engels 12.11.08 at 6:52 pm

(I’m not trying to suggest that sexual identity is in anyway similar to a height. Perhaps I should have chosen extroversion/introversion.)


Righteous Bubba 12.11.08 at 7:01 pm

So just to be clear, we’re not objecting to the claim quoted, only to it being mentioned within in article which is about the health risks from pollution?

Speaking for me and not we, yes.


tps12 12.11.08 at 7:15 pm

On the savannah, cavemen did the hunting, while caveladies were responsible for fixing the cavetea.


Nat 12.11.08 at 7:30 pm

Lou Guillette is the ‘half a man’ testifier and he is the original researcher on alligators at Lake Apopka in Florida. His quote before Congress was a reference to declining human sperm counts and was made in 1995. Elizabeth Guillette’s area of study has been the impact of these chemicals on humans. Theo Colborn wrote the book ‘Our Stolen Future’. All 3 are at the University of Florida.

Much of this gets lost in sniggers over alligator phalluses and conflicts over the very touchy subject of gender and behavior, but this issue deserve a place next to global warming in importance. Elsewhere on the web Guillette discusses the worldwide levels of PCBs and the huge numbers of chemicals that need to be evaluated. 70k is a start. Interestingly (and sadly), isolated Greenlanders are at the greatest risk for PCB contamination. What a sad world we have made for ourselves.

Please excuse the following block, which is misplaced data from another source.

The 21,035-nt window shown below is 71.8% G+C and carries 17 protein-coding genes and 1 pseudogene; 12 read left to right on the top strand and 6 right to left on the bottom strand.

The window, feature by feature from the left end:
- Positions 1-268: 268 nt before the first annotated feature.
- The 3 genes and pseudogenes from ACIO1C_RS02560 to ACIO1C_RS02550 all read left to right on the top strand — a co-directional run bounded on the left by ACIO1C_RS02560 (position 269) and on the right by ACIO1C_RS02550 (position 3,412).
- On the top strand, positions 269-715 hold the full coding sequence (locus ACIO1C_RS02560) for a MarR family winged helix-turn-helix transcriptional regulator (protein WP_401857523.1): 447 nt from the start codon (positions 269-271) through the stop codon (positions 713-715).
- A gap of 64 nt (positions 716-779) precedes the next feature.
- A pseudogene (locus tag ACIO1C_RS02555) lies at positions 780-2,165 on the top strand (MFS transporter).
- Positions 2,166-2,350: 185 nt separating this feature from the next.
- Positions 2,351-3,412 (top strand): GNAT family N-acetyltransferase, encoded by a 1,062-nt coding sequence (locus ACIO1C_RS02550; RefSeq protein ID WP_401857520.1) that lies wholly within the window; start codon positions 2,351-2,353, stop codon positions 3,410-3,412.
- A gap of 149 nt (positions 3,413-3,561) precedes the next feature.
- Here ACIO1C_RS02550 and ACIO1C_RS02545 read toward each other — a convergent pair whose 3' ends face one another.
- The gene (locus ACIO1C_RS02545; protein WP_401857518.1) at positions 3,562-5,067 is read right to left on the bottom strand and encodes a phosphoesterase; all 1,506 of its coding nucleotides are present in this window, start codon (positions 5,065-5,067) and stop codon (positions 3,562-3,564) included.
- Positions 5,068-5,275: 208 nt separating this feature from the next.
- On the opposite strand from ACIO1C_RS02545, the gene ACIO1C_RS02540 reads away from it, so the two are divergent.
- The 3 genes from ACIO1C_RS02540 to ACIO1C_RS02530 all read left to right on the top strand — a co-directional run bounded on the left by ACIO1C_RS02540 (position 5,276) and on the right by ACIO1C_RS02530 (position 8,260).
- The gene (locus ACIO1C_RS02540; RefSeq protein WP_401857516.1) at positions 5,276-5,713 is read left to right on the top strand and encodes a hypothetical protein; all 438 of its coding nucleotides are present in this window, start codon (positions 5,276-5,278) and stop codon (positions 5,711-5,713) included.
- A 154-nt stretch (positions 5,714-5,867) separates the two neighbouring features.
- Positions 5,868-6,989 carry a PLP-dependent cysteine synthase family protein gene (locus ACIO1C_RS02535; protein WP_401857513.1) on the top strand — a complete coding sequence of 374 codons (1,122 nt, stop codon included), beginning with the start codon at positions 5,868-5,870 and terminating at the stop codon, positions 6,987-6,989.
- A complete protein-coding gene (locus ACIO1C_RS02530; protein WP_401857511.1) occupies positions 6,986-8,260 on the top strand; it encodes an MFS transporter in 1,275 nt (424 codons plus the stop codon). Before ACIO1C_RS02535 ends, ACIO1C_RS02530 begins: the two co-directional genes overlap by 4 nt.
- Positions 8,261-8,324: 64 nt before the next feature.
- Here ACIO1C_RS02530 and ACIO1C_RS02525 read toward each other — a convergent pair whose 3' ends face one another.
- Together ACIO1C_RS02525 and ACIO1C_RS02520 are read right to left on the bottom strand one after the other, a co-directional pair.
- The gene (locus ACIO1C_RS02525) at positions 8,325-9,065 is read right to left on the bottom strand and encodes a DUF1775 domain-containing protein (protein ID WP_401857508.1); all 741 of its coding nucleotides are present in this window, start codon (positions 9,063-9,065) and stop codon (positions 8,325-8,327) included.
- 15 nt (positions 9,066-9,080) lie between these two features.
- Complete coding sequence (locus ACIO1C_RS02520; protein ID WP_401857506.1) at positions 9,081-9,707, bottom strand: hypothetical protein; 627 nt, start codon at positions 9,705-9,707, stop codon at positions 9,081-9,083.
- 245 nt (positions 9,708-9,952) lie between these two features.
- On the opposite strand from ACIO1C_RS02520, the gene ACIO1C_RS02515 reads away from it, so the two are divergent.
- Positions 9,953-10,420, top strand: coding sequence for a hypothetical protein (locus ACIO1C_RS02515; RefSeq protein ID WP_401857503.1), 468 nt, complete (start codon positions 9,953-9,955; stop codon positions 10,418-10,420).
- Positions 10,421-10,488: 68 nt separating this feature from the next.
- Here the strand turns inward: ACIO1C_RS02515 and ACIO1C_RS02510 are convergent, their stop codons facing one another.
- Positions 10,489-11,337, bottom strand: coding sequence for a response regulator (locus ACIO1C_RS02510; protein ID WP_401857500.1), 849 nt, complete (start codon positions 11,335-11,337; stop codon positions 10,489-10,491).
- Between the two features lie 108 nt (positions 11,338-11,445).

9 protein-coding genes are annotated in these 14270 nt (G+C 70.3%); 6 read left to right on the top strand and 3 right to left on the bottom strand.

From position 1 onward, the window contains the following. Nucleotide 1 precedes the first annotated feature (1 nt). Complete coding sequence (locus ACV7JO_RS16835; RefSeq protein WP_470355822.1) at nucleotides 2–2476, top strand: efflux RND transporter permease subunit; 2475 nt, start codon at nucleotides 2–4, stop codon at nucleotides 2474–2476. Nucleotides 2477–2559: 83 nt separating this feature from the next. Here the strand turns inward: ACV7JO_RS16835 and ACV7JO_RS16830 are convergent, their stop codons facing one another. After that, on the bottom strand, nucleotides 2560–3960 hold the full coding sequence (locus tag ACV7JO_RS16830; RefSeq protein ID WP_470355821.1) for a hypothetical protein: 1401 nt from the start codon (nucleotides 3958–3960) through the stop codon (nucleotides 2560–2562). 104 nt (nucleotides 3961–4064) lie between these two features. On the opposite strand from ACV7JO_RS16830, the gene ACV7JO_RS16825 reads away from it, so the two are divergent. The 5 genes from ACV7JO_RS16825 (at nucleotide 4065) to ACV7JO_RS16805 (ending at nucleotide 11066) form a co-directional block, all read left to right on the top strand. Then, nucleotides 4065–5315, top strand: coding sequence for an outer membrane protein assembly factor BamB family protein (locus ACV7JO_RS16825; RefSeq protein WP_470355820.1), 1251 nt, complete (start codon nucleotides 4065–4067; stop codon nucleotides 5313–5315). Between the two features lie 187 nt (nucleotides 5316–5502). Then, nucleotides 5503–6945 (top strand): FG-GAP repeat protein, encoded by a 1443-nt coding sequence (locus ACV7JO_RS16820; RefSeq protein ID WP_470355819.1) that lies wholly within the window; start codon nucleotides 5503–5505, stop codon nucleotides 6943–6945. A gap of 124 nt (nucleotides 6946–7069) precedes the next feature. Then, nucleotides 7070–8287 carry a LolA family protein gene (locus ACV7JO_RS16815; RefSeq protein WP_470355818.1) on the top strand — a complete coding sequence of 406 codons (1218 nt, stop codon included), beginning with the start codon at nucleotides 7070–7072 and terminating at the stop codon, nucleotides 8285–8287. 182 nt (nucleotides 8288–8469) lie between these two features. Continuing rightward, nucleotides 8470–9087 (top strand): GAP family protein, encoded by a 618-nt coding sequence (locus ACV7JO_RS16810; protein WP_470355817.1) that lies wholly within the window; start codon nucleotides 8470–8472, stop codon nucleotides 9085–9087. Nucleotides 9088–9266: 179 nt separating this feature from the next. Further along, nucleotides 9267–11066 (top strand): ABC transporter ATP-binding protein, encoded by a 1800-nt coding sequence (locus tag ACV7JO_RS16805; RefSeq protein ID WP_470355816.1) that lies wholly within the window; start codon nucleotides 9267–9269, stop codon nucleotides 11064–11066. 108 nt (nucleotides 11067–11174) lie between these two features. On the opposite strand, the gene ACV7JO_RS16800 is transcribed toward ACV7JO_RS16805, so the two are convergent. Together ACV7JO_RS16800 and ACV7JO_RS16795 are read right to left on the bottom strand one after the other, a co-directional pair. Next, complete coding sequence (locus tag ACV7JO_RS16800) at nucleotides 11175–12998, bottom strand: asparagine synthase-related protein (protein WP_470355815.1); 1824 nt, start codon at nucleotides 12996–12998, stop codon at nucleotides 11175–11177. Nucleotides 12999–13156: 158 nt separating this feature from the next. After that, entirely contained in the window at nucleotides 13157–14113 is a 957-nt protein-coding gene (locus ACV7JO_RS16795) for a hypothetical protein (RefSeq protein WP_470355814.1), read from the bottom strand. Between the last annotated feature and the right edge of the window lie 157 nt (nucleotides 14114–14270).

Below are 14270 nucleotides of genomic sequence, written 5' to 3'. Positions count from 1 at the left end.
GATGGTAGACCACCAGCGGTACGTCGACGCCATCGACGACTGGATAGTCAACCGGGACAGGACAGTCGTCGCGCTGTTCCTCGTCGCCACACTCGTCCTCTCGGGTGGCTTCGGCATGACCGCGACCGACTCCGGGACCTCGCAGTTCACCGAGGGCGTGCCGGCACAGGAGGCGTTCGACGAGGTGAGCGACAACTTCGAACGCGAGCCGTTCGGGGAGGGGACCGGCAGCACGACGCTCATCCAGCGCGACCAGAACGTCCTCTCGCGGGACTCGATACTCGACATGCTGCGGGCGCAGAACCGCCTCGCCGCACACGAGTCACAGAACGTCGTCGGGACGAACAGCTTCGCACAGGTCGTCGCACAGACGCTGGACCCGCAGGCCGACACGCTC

Cheryl: nicely explained.

Again, here is a good summary:


lemuel pitkin 12.11.08 at 7:34 pm

The full text of the paper is here.

Note that the description of the results in terms of tea-sets is false: There was no effect of PCB exposure on the frequency of feminine play (presumably including tea parties), only on masculine play.

More importantly, the effects are extremely weak. Look at the scatterplots on page 3: If, like Cheryl, you feel that there is a major public interest in ensuring that boys continue to engage in correctly masculine play, PCBs are not the main thing you should be worrying about.


lemuel pitkin 12.11.08 at 7:48 pm

Note also that the kids’ play was based on responses to a survey of parents, not direct observation of the kids. When you realize that what’s being measured here is actually the correlation of parents’ PCB exposure with their view of the gender-appropriateness of their kids’ play, it’s easy to imagine how these results could reflect the class background of the family rather than anything to do with hormones. But “people working in heavy industry are more likely to worry about their sons’ masculinity” is not as attractive a story as one that affirms the biological innateness of sex roles.